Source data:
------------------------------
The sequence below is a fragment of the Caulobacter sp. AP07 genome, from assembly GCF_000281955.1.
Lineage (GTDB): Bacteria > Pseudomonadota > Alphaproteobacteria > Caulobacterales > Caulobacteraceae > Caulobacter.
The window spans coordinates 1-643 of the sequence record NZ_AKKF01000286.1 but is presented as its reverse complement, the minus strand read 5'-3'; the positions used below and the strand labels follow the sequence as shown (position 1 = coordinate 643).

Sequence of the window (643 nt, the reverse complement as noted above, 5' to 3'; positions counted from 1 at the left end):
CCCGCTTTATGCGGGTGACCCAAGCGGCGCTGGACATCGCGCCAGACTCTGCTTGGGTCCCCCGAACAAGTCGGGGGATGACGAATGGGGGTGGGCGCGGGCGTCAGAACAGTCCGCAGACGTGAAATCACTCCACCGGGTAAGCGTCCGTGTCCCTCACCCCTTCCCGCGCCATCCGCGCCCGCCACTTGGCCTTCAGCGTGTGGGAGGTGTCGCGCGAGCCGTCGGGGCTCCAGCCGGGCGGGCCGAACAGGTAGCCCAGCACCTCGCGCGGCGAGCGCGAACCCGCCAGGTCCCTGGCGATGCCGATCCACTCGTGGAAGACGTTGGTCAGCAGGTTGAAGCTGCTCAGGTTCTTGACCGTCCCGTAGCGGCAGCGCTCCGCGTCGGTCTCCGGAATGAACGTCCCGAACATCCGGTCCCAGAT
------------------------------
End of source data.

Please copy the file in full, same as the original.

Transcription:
The sequence below is a fragment of the Caulobacter sp. AP07 genome, from assembly GCF_000281955.1.
Lineage (GTDB): Bacteria > Pseudomonadota > Alphaproteobacteria > Caulobacterales > Caulobacteraceae > Caulobacter.
The window spans coordinates 1-643 of the sequence record NZ_AKKF01000286.1 but is presented as its reverse complement, the minus strand read 5'-3'; the positions used below and the strand labels follow the sequence as shown (position 1 = coordinate 643).

Sequence of the window (643 nt, the reverse complement as noted above, 5' to 3'; positions counted from 1 at the left end):
CCCGCTTTATGCGGGTGACCCAAGCGGCGCTGGACATCGCGCCAGACTCTGCTTGGGTCCCCCGAACAAGTCGGGGGATGACGAATGGGGGTGGGCGCGGGCGTCAGAACAGTCCGCAGACGTGAAATCACTCCACCGGGTAAGCGTCCGTGTCCCTCACCCCTTCCCGCGCCATCCGCGCCCGCCACTTGGCCTTCAGCGTGTGGGAGGTGTCGCGCGAGCCGTCGGGGCTCCAGCCGGGCGGGCCGAACAGGTAGCCCAGCACCTCGCGCGGCGAGCGCGAACCCGCCAGGTCCCTGGCGATGCCGATCCACTCGTGGAAGACGTTGGTCAGCAGGTTGAAGCTGCTCAGGTTCTTGACCGTCCCGTAGCGGCAGCGCTCCGCGTCGGTCTCCGGAATGAACGTCCCGAACATCCGGTCCCAGAT